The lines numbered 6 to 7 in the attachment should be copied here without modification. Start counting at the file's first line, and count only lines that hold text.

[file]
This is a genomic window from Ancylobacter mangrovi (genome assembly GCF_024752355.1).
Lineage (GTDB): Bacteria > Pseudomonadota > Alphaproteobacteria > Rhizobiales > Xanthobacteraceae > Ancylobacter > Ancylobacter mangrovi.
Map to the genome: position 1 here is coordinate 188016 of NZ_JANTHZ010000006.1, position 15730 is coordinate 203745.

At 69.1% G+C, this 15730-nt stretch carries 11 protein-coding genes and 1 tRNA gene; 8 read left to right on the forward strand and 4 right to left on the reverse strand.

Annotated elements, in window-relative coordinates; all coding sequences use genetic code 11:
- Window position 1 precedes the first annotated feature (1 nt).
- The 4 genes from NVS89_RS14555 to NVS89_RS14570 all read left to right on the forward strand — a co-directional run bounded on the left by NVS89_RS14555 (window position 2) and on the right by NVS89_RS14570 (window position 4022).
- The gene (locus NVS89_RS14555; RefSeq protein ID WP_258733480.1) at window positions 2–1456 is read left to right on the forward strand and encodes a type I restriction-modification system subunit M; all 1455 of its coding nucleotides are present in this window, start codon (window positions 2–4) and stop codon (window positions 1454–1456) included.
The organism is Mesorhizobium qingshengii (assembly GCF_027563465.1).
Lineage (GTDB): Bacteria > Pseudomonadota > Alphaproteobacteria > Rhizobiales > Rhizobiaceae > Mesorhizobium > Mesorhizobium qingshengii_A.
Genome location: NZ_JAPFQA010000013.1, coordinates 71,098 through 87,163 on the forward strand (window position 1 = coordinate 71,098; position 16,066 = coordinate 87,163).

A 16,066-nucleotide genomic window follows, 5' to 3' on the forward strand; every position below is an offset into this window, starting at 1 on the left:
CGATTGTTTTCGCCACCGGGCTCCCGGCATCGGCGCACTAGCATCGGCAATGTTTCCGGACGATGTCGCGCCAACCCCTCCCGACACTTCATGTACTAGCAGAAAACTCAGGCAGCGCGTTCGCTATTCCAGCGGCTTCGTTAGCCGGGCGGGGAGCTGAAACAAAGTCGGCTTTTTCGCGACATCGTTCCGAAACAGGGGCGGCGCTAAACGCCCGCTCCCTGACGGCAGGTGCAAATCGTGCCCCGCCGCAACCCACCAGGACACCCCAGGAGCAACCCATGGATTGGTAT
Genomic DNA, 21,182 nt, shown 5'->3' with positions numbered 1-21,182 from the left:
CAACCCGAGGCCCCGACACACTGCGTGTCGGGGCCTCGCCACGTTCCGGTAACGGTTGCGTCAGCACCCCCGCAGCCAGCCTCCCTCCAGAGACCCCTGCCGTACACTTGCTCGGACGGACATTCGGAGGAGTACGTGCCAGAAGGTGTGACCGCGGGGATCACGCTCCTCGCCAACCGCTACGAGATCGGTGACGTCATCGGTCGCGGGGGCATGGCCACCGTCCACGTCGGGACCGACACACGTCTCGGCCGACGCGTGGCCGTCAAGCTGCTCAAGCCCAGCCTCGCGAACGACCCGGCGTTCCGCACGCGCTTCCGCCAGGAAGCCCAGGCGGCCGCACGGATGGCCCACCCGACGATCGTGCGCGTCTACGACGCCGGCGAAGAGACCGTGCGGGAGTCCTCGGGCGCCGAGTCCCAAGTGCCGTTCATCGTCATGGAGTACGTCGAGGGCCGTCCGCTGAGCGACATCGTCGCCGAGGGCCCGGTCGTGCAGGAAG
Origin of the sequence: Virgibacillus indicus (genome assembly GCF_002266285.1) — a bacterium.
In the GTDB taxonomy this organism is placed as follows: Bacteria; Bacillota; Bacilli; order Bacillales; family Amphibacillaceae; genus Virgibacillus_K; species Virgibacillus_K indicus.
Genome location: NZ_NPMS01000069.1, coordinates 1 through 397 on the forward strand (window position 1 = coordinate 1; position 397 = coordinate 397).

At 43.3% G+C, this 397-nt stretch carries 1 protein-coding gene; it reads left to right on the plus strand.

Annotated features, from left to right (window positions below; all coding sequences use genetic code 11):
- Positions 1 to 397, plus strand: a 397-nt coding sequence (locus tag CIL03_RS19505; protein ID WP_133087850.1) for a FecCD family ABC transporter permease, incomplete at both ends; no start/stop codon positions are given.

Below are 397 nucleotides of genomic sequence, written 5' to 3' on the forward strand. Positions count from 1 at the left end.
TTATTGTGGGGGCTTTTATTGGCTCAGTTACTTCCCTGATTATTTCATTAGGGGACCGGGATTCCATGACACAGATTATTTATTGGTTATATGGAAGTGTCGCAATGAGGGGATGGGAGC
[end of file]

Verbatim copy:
- Window position 1 precedes the first annotated feature (1 nt).
- The 4 genes from NVS89_RS14555 to NVS89_RS14570 all read left to right on the forward strand — a co-directional run bounded on the left by NVS89_RS14555 (window position 2) and on the right by NVS89_RS14570 (window position 4022).